The second set of important works focuses on specific ethnic groups of Muslims in America (Curtis, 2006; Leonard, 1997, 2007; Abraham and Shyrock, 2000; Naff, 1985; Elkholy, 1966). With the exception of Edward Curtis, each of these describes each ethnic group as though they stand in isolation in American society. Curtis examines how Black Muslims in the NOI sought to define themselves not only by how they saw themselves within their movement but also in conjunction with the larger Muslim community.
The third set of scholarship includes collections of works of Muslim Americans’ essays that aid in illustrating a range of issues related to Muslims in America. These collections are invaluable for the study of Islam in America, yet do not provide a comprehensive analysis or connect the dots for the reader (Haddad, 2002; Haddad and Esposito, 1998; Haddad and Smith, 1994; Curtis, 2008, 2010).3 Furthermore, this selfarticulation by Muslim Americans, while vital, does not provide a global historical context.
These major works tend to examine Muslim Americans within the context of separate ethnic groups: African Americans and immigrants. Those seeking to expand upon these groups see Islam in America through singular lenses of African Americans, Arabs, Asians and others.
We suggest that looking at the case of ISNA, as a paradigmatic case study, can tell us a lot about the dynamics within the Muslim American non-governmental organization (NGO) sector.
ISNA has also been the focus of four important scholars. Steve Johnson examines ISNA in Yvonne Haddad and Jane Smith’s important book Muslim Communities in North America (Johnson, 1994). Johnson’s work is based on available research and personal interviews of Muslims in Indianapolis prior to 1994. His work looks at ISNA from its inception to 1990. He finds that in 1990 “Islam at an institutional level in Indianapolis is in flux.” (Johnson, 1994). His study shows that during the period around the First Gulf War the alliances and relationships had changed in nature, and the work also confirms our assertion that the initial founders of ISNA included Historically Sunni African American Muslims (HSAAMs) such as Dr. Ihsan Bagby and Umar Khattab.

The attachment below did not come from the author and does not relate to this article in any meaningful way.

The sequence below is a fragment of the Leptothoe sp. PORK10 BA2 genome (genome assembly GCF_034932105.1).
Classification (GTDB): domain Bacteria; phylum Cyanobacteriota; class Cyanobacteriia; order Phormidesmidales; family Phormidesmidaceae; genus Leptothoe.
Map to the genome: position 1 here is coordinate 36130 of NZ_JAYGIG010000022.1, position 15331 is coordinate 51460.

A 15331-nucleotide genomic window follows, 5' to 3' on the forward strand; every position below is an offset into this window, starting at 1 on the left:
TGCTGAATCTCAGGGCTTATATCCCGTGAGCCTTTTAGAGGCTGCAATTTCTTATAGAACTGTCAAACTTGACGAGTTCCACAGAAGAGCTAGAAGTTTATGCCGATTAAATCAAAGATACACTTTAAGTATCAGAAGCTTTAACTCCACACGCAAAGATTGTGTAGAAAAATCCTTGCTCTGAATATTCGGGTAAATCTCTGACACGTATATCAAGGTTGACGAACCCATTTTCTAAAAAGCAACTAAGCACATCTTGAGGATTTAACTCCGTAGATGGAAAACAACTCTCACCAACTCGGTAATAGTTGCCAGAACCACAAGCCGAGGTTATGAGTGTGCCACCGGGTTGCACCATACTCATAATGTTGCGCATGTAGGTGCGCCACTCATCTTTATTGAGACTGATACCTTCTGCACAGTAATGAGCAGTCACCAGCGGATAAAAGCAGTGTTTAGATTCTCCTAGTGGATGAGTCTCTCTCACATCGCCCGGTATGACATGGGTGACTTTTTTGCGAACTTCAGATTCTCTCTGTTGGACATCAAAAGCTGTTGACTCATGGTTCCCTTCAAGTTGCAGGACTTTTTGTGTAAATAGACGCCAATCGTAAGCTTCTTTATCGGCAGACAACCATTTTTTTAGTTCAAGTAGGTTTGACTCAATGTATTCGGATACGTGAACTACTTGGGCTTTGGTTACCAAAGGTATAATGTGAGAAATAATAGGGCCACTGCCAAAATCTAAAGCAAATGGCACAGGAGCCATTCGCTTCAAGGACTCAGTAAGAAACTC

He also confirms the division between HSAAMs and African American Muslims such as the community of Imam Warith Deen Muhammad. In addition, his chapter shows the constant struggles among activist, indigenous and cultural pluralist Muslim Americans. However, in his chapter he fails to comprehend the divisions between the two immigrant groups that were a part of ISNA. He understands the divisions to be either ethnic or religious and argues that the divisions are generally along “conservative-liberal, socioeconomic, and immigrant-indigenous lines.” We show that divisions exist among immigrants and within the indigenous Muslim American communities that cannot be placed simply within a socioeconomic or conservative-liberal framework. Muslim Americans who were similarly situated economically, religiously and ethnically had different visions for Islam in America. Steve Johnson’s chapter is important in confirming the tensions between the groups that existed, but it fails to explain the nature of the disagreement.